'Focus on disruptive technologies to boost Make in India'

Focus needs to shift to disruptive technologies and innovation to boost Make in India, says a new study by the Council on Energy, Environment and Water


The study finds a pivotal role for an accreditation entity such as (NABL) to certify the bulk of testing laboratories across the country

A new study, ‘Make in India: How could we be strategic?' has identified five key technologies as having the maximum potential to stimulate growth in Indian manufacturing: biotechnology, nanotechnology, micro and nanoelectronics, photonics, and advanced materials. These five knowledge intensive technology areas have wide-ranging applications across various industrial sectors with the potential to meet national security priorities, stimulate economic growth as well as meet social development imperatives.

The study by the Council on Energy, Environment and Water (CEEW) was released days after the introduction of the National Capital Goods Policy during the Make in India Week programme in Mumbai. The National Capital Goods Policy includes a provision for a Technology Development Fund and other commitments such as increasing skill availability, ensuring mandatory standards and promoting growth and capacity building of Micro, Small and Medium Enterprises (MSMEs). The study identifies how to deploy the fund most effectively.

Mr Vaibhav Gupta, junior research associate, CEEW, said, "Our analysis finds that a large share of the total manufacturing output (calculated in terms of gross value addition) can be impacted by the identified technologies: Biotechnology (15 percent), nanotechnology (86 percent), micro and nanoelectronics (100 percent), photonics (19 percent), and advanced materials (40 percent)."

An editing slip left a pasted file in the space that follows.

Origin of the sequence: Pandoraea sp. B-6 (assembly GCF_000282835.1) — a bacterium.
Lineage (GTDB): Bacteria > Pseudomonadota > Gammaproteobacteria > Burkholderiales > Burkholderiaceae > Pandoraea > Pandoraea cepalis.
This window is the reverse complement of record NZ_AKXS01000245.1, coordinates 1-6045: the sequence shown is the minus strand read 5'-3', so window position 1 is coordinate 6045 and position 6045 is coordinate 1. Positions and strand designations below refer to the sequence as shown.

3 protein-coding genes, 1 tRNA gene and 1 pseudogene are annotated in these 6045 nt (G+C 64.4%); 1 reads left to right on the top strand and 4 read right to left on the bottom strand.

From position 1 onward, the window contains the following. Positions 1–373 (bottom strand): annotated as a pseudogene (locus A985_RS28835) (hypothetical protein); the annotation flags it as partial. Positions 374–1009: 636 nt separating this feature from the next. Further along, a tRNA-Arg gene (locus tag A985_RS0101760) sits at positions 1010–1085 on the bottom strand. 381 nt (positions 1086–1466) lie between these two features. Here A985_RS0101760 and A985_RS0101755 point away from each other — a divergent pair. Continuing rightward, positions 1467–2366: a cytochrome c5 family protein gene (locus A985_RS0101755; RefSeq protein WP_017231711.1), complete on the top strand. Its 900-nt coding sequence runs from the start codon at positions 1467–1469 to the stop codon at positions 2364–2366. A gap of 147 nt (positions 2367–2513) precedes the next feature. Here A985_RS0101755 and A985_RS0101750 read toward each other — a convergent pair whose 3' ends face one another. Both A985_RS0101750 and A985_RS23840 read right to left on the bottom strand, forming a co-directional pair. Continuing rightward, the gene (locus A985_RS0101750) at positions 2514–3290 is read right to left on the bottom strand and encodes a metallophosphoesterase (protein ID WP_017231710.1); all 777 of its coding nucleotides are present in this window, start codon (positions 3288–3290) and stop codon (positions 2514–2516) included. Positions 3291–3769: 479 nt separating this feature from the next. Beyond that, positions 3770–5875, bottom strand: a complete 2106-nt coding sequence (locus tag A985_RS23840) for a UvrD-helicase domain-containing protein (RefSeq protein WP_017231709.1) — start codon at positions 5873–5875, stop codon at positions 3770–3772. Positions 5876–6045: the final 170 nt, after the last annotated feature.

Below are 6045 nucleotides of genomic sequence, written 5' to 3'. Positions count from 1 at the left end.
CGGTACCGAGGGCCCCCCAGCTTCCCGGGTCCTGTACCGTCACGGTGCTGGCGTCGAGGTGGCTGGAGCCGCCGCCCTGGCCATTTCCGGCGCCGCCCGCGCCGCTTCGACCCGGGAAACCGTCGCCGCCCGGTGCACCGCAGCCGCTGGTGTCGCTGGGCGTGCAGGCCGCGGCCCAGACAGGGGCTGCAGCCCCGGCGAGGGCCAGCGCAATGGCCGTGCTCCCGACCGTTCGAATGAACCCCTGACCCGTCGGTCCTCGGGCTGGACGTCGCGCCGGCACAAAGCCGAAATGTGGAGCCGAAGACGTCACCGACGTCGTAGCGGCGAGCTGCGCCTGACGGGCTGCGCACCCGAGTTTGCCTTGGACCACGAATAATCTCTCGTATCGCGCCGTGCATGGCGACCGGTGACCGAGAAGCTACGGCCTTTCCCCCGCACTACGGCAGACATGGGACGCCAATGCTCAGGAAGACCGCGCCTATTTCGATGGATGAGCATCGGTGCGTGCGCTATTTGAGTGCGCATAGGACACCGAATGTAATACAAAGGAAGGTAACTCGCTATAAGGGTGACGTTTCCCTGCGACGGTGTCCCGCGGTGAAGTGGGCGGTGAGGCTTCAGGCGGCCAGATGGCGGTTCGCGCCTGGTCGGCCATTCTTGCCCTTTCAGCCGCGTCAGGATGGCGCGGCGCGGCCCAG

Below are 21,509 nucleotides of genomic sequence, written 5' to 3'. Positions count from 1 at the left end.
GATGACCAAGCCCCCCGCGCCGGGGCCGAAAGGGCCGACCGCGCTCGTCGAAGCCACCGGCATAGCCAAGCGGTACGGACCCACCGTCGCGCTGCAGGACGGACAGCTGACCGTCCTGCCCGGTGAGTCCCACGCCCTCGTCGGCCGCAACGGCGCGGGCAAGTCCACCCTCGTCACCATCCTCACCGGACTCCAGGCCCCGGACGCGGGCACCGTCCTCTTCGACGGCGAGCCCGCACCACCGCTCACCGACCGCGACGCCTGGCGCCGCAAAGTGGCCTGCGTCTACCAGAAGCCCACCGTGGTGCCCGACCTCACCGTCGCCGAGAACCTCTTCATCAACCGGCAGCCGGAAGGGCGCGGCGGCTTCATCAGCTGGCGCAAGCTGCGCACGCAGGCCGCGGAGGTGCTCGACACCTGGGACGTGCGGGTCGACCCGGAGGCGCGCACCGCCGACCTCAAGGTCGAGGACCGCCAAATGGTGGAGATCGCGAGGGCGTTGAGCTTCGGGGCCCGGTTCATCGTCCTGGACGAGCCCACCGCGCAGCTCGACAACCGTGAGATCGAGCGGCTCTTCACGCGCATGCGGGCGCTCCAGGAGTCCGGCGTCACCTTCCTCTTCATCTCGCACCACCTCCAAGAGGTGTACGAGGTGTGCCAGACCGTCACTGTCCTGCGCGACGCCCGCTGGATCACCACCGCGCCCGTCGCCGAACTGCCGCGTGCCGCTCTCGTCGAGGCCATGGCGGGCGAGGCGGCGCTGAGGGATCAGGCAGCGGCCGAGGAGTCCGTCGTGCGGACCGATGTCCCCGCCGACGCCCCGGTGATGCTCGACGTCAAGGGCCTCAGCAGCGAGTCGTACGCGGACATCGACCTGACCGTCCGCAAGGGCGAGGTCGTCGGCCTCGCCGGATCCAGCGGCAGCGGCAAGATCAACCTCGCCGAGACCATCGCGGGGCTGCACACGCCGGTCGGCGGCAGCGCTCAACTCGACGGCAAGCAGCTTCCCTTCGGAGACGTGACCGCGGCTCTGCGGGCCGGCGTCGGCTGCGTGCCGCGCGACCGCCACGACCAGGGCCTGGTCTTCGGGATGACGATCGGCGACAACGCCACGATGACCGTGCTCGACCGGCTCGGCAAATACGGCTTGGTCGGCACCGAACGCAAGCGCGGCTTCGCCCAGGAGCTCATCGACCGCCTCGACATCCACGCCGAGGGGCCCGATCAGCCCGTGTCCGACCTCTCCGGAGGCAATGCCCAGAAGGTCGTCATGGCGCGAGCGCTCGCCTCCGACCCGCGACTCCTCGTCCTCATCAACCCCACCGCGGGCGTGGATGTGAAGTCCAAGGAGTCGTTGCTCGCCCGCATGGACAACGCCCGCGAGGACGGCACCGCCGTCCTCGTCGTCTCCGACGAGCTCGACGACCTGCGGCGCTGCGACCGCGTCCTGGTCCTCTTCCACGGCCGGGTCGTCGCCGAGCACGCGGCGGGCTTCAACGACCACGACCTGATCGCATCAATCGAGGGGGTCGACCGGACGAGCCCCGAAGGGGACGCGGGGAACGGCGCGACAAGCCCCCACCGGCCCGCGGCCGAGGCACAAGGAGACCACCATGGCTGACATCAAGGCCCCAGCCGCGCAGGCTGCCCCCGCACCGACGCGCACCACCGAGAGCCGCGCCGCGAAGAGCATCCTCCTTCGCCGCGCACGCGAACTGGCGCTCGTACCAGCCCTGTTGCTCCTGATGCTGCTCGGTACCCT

However, the existing innovation support system to help translate research efforts across these identified technologies and other areas into commercial products is nascent in India. One key hurdle preventing India from becoming an innovation hub is the abysmal participation of the private sector in R&D, by way of financing. The private sector contributes to less than one-third of the overall R&D spending in the country due to the associated risks in investment and technology failure. Importing components and licensing of intellectual property (from overseas) is the current approach across the strategic sectors. In the long run, this presents the biggest threat to innovation in India.

The study recommends that the public sector must don the role of ‘risk capital' provider and move away from granting soft-loans for research to a royalty based system that allows for revenues to flow back to the public corpus, should the idea become a commercial success.


Previous 1 3 Next

Leave a Reply Sign in

Notify me of follow-up comments via e-mail address

Post Comment

Survey Box

National Health Policy

Is National Health Policy 2017 helpful for patients?

Send this article by email